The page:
COVID-19 wreaking havoc with Bubbleville teams, schedule
Mohegan — As Bubbleville neared, it was the thing they couldn’t control that worried them most.
Organizers of the audacious, self-contained, audience-free college basketball extravaganza set to start Wednesday at Mohegan Sun were confident they could manage the scheduling, the masking, the COVID-19 testing, the teams’ comings and goings, the games — as many as six a day — in Mohegan Sun Arena, the practices in the Expo Center, the room assignments in the Sky Tower hotel, the meals and team meetings in the convention center and the TV coverage.
But the disease plays by its own rules.
By mid-day Tuesday, at least a dozen of the nearly 40 teams listed on a “final” Bubbleville schedule released Nov. 12 had backed out because of positive COVID-19 cases in their ranks. After the UConn women’s team announced Monday night it would need to “pause” after someone connected with the team became infected, the Naismith Memorial Basketball Hall of Fame announced Tuesday it was canceling the Nov. 28-29 women’s tournament scheduled as part of Bubbleville “due to COVID-related circumstances.”
UConn, ranked No. 3 in the country, No. 6 Mississippi State, Quinnipiac and Maine had been set to play in the tournament, and UConn had been scheduled to square off against No. 5 Louisville in a standalone game on Dec. 4.
The UConn men's team had been expected to play three Bubbleville games, starting Dec. 1, but the schedule remained in flux Tuesday.
“There was always some expectation that changes would be inevitable,” Dave Martinelli, Mohegan Sun’s chief marketing officer, said Tuesday afternoon. “And while we’re sad to see some teams unable to make it out for Bubbleville, we’re still really excited for the start of the NCAA basketball season tomorrow, where many programs will be competing inside Mohegan Sun Arena, as well as broadcast on ESPN networks and FloSports.tv through early December.”
As teams began arriving Monday, news circulated that Baylor, the second-ranked men’s team in the country, had canceled its trip to Bubbleville after coach Scott Drew tested positive Friday and began a mandatory quarantine. At first, Baylor indicated it still would participate but then changed course.
The men’s team from Stephen F. Austin State University in Nacogdoches, Texas, was undone Monday by a positive test among its support staff after the team arrived at Mohegan Sun, according to the team's website.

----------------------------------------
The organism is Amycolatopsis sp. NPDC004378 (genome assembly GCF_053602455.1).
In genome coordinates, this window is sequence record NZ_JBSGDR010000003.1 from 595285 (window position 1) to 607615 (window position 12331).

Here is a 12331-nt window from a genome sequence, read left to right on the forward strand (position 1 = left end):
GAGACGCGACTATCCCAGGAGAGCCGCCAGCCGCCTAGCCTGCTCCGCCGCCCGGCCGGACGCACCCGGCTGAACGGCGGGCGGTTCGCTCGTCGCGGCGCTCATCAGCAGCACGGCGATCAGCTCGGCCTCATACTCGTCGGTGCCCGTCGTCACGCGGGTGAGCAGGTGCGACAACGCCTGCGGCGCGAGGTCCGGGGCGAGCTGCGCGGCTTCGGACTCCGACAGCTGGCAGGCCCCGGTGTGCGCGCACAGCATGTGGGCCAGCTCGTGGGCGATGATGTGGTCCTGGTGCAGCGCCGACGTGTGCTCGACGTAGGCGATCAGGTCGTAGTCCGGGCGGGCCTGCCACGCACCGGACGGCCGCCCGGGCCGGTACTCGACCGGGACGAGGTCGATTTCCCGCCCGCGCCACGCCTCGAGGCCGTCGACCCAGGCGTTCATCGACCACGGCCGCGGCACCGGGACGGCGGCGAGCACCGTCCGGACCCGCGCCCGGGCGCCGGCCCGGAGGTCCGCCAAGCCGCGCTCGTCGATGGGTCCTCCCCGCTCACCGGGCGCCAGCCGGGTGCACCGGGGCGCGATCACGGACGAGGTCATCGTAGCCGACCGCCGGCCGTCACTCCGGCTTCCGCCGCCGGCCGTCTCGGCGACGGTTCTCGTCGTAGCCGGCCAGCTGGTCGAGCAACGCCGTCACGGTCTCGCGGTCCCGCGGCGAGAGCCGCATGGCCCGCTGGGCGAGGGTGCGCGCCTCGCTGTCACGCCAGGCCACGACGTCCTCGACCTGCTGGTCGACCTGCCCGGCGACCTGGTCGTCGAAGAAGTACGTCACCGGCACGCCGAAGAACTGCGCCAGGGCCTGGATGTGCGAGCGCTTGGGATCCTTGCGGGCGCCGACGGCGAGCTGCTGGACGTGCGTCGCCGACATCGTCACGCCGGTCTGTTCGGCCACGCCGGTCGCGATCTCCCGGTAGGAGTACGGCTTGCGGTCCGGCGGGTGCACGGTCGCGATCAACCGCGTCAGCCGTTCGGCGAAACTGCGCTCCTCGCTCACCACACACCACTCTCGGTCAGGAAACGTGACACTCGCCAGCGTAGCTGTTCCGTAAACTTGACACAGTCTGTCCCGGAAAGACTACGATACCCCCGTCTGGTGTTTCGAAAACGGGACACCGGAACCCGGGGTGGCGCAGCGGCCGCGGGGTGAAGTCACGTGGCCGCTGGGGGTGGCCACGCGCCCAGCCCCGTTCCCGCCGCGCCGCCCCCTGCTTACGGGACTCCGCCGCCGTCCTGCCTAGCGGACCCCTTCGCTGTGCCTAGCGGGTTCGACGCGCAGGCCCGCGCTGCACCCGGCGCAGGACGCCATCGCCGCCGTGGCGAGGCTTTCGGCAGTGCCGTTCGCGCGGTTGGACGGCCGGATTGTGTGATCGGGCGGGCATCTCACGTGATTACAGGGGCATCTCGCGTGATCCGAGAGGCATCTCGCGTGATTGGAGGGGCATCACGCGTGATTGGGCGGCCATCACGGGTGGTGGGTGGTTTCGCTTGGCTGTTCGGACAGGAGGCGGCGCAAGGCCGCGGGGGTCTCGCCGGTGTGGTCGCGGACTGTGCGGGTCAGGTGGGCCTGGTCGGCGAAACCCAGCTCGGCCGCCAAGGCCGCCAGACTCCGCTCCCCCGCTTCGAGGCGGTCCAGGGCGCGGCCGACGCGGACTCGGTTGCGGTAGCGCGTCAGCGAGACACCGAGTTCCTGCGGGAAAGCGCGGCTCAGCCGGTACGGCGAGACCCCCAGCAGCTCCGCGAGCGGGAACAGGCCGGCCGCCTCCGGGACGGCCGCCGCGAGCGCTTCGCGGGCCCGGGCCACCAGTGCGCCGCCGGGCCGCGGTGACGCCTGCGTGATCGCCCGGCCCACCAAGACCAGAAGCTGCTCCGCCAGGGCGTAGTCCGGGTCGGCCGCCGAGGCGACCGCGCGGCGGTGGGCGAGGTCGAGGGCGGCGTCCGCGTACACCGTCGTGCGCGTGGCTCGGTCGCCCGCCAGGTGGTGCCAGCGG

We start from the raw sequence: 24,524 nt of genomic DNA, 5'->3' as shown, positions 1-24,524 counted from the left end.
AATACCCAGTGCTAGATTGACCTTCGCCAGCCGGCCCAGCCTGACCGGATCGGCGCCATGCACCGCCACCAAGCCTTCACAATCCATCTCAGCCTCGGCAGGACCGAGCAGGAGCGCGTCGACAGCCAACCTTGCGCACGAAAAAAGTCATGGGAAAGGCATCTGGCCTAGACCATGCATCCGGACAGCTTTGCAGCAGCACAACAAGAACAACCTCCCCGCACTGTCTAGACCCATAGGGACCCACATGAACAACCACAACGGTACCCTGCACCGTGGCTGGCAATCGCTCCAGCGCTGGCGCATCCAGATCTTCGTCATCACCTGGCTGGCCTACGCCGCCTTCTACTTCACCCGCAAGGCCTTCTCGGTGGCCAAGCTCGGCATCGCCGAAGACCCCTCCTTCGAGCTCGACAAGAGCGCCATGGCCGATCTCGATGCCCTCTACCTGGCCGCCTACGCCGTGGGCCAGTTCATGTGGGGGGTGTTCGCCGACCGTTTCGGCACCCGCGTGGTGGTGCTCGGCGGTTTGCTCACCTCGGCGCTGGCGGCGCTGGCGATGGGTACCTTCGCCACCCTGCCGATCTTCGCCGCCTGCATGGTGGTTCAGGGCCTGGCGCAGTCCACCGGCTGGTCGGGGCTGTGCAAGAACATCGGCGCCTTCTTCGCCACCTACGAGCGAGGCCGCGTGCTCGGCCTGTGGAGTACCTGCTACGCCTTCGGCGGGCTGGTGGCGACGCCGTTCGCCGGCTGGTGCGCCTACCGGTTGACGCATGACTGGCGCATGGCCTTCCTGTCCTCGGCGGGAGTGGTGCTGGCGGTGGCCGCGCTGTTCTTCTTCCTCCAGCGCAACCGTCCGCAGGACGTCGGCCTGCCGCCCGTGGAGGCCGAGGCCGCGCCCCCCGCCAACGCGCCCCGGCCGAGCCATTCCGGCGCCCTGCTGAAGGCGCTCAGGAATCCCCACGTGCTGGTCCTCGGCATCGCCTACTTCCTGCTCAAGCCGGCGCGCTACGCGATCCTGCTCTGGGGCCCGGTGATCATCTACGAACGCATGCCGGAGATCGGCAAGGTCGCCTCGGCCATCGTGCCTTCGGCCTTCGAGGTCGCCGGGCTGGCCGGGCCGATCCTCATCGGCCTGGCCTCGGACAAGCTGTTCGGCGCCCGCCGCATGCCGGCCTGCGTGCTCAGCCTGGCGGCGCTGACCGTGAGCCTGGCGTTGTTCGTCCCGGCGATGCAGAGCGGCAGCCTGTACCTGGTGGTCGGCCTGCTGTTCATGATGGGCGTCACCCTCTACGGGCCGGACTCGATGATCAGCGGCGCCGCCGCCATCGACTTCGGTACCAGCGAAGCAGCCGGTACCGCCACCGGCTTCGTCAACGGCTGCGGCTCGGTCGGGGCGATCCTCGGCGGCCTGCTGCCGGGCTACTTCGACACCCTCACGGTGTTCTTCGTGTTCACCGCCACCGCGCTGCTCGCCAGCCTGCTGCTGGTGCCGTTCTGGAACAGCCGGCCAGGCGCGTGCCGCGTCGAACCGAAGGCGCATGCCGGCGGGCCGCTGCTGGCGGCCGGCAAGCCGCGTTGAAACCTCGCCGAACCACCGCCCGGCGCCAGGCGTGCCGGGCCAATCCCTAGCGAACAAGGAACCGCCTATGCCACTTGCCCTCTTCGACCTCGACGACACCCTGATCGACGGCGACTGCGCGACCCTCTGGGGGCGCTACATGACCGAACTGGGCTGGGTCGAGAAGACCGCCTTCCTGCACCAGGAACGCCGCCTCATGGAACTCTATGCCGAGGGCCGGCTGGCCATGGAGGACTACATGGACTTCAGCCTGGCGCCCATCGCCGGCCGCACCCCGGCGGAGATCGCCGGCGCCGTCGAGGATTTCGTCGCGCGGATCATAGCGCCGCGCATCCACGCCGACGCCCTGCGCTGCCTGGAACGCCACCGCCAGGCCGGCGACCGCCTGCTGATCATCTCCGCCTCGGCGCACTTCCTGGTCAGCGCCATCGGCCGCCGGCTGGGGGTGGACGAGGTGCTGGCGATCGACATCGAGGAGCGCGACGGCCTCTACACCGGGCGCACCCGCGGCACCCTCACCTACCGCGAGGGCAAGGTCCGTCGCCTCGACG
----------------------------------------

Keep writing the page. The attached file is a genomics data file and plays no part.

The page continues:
The University of Rhode Island’s men’s team replaced Baylor in the Empire Classic, earning a date with No. 18 Arizona State in a first-round game at 7 p.m. Wednesday and another game Thursday against either No. 3 Villanova or Boston College. ESPN was scheduled to televise both games.
With Bubbleville drawing near last week, Greg Procino, the Naismith Memorial Hall of Fame’s vice president for basketball operations, was feeling good “about the things we can control.” In an interview, he said the Springfield, Mass.-based Hall of Fame, which has sponsored basketball tournaments at Mohegan Sun for more than a decade, looked no further than Uncasville when it set about saving the college basketball season.
“What got us moving is Mohegan Sun’s can-do approach,” Procino said. “We had some early-season tournaments scheduled around the country at arenas that just couldn’t handle them after COVID. We wanted to help these teams we had under contract. When Mohegan Sun entered into its agreement with Viacom, we started our discussions with them.”
Mohegan Sun’s corporate parent, Mohegan Gaming & Entertainment, had signed a deal with ViacomCBS to serve as a broadcast center for boxing matches and mixed martial arts events that have been staged, bubblelike, in Mohegan Sun Arena since July, creating a contained environment in which production crews, technicians, athletes and staff undergo regular COVID-19 testing while confined to the premises.
Mohegan Sun unsuccessfully bid on the WNBA bubble awarded to IMG Academy in Bradenton, Fla.
“They have so much square footage. They have the ability to distance, to create private zones,” Procino said of Mohegan Sun. “After the measures they took to reopen (the casino) in June, we got moving."
He said Bubbleville is a collaboration among the Hall of Fame, Mohegan Sun and the Gazelle Group, a sports marketing firm that produces numerous events, including several of the college basketball tournaments that have been incorporated as part of Bubbleville.
“Every game has a story behind it,” Procino said, describing the Bubbleville schedule as a “jigsaw puzzle.”
Members of each participating team, including players, coaches and staff — 25 to 30 people in all — have to submit to nasal-swab PCR tests for COVID-19 upon arriving in Bubbleville and before every game they play in keeping with an NCAA requirement that team members be tested three times a week.
“If someone tests positive, we have to isolate them, have them examined (by medical staff), get them retested, contact trace them and plan their exit travel,” Procino said.
Individuals who need to quarantine can do so in nearby hotels that organizers have reserved for the purpose, according to Martinelli.
Depending on the size of its traveling party, a team was assigned to occupy rooms on a separate floor of the Sky Tower hotel or perhaps share a floor with another team. As many as 20 teams were expected to show up on the event’s first couple of days, while on average, about eight were expected to be on site at any one time. With everyone involved, including TV production crews and Mohegan Sun staff, the total Bubbleville population was expected to swell to about 400 people.
Given the slack in casino traffic amid the pandemic, could Bubbleville boost Mohegan Sun’s bottom line?
“It definitely fills a business void,” Martinelli said. “Logistically, it’s a lot, but this is a really good plan. We’re prepared for everything.”
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